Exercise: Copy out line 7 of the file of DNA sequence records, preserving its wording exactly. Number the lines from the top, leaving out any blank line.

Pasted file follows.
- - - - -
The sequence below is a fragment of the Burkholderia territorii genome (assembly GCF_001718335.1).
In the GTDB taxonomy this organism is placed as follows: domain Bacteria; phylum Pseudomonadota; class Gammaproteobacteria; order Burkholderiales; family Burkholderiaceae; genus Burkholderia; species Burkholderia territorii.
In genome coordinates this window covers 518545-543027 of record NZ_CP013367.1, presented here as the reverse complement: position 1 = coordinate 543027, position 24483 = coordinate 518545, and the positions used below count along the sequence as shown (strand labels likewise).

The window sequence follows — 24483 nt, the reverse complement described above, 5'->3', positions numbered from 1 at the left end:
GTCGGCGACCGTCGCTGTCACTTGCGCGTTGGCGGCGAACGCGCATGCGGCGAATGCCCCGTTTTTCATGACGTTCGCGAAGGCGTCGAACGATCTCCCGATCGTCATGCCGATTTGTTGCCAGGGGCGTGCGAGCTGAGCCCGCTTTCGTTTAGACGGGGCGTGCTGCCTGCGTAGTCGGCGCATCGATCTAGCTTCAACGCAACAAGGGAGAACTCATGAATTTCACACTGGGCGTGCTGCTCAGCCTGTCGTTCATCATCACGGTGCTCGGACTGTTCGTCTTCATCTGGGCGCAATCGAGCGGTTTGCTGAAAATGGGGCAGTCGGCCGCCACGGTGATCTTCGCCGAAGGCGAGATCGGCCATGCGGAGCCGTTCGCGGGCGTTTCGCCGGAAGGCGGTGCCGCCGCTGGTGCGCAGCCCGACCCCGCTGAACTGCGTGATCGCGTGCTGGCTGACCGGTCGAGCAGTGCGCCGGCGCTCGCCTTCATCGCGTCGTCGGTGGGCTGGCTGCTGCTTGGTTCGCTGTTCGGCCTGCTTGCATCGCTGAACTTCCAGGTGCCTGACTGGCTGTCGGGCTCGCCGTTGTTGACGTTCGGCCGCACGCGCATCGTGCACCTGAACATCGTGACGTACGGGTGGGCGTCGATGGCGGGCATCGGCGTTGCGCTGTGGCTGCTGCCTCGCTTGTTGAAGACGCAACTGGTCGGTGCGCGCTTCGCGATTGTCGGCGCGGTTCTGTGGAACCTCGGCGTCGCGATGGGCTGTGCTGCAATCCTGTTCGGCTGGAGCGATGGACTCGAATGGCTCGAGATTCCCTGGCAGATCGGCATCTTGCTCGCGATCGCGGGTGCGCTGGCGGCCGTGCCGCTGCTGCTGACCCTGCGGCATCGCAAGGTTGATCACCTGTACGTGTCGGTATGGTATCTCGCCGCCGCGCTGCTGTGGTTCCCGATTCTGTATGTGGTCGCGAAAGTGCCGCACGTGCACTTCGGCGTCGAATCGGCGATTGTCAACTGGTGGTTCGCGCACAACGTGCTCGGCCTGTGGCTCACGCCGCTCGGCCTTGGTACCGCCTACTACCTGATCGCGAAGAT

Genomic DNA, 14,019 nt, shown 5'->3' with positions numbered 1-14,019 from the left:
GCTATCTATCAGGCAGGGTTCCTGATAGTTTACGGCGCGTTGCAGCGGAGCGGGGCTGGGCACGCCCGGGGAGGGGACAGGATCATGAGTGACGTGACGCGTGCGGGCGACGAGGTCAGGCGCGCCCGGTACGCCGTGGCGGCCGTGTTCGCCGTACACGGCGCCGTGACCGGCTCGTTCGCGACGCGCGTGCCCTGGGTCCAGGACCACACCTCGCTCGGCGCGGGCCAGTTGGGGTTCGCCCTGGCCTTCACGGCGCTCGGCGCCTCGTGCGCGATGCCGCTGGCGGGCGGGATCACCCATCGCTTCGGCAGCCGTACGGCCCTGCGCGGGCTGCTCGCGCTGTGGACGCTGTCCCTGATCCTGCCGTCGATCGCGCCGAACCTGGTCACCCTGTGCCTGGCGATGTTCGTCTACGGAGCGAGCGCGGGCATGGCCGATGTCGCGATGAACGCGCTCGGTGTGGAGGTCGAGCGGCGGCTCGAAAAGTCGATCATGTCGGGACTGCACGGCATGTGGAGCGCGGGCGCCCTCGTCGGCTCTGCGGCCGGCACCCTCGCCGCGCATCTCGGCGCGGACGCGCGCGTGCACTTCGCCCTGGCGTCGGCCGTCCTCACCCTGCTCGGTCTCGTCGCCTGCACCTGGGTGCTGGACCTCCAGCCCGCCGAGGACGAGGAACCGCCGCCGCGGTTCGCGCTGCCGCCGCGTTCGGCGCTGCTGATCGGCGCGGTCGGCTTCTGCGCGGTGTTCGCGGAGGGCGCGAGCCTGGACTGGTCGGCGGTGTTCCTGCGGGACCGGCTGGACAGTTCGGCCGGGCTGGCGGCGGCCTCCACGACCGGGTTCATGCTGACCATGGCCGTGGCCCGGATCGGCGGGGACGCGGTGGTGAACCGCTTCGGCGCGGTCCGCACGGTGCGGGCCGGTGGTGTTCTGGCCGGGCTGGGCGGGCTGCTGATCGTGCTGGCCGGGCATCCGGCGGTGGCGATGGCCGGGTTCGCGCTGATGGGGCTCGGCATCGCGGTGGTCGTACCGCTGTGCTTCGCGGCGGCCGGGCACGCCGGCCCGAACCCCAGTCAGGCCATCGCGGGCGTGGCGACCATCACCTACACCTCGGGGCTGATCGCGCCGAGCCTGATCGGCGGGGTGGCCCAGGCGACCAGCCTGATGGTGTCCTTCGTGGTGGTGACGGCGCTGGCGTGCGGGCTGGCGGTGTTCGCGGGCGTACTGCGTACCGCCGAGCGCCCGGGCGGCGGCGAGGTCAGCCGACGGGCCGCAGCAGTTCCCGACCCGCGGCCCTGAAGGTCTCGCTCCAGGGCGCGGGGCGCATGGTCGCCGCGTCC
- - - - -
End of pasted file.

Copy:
GCTATCTATCAGGCAGGGTTCCTGATAGTTTACGGCGCGTTGCAGCGGAGCGGGGCTGGGCACGCCCGGGGAGGGGACAGGATCATGAGTGACGTGACGCGTGCGGGCGACGAGGTCAGGCGCGCCCGGTACGCCGTGGCGGCCGTGTTCGCCGTACACGGCGCCGTGACCGGCTCGTTCGCGACGCGCGTGCCCTGGGTCCAGGACCACACCTCGCTCGGCGCGGGCCAGTTGGGGTTCGCCCTGGCCTTCACGGCGCTCGGCGCCTCGTGCGCGATGCCGCTGGCGGGCGGGATCACCCATCGCTTCGGCAGCCGTACGGCCCTGCGCGGGCTGCTCGCGCTGTGGACGCTGTCCCTGATCCTGCCGTCGATCGCGCCGAACCTGGTCACCCTGTGCCTGGCGATGTTCGTCTACGGAGCGAGCGCGGGCATGGCCGATGTCGCGATGAACGCGCTCGGTGTGGAGGTCGAGCGGCGGCTCGAAAAGTCGATCATGTCGGGACTGCACGGCATGTGGAGCGCGGGCGCCCTCGTCGGCTCTGCGGCCGGCACCCTCGCCGCGCATCTCGGCGCGGACGCGCGCGTGCACTTCGCCCTGGCGTCGGCCGTCCTCACCCTGCTCGGTCTCGTCGCCTGCACCTGGGTGCTGGACCTCCAGCCCGCCGAGGACGAGGAACCGCCGCCGCGGTTCGCGCTGCCGCCGCGTTCGGCGCTGCTGATCGGCGCGGTCGGCTTCTGCGCGGTGTTCGCGGAGGGCGCGAGCCTGGACTGGTCGGCGGTGTTCCTGCGGGACCGGCTGGACAGTTCGGCCGGGCTGGCGGCGGCCTCCACGACCGGGTTCATGCTGACCATGGCCGTGGCCCGGATCGGCGGGGACGCGGTGGTGAACCGCTTCGGCGCGGTCCGCACGGTGCGGGCCGGTGGTGTTCTGGCCGGGCTGGGCGGGCTGCTGATCGTGCTGGCCGGGCATCCGGCGGTGGCGATGGCCGGGTTCGCGCTGATGGGGCTCGGCATCGCGGTGGTCGTACCGCTGTGCTTCGCGGCGGCCGGGCACGCCGGCCCGAACCCCAGTCAGGCCATCGCGGGCGTGGCGACCATCACCTACACCTCGGGGCTGATCGCGCCGAGCCTGATCGGCGGGGTGGCCCAGGCGACCAGCCTGATGGTGTCCTTCGTGGTGGTGACGGCGCTGGCGTGCGGGCTGGCGGTGTTCGCGGGCGTACTGCGTACCGCCGAGCGCCCGGGCGGCGGCGAGGTCAGCCGACGGGCCGCAGCAGTTCCCGACCCGCGGCCCTGAAGGTCTCGCTCCAGGGCGCGGGGCGCATGGTCGCCGCGTCC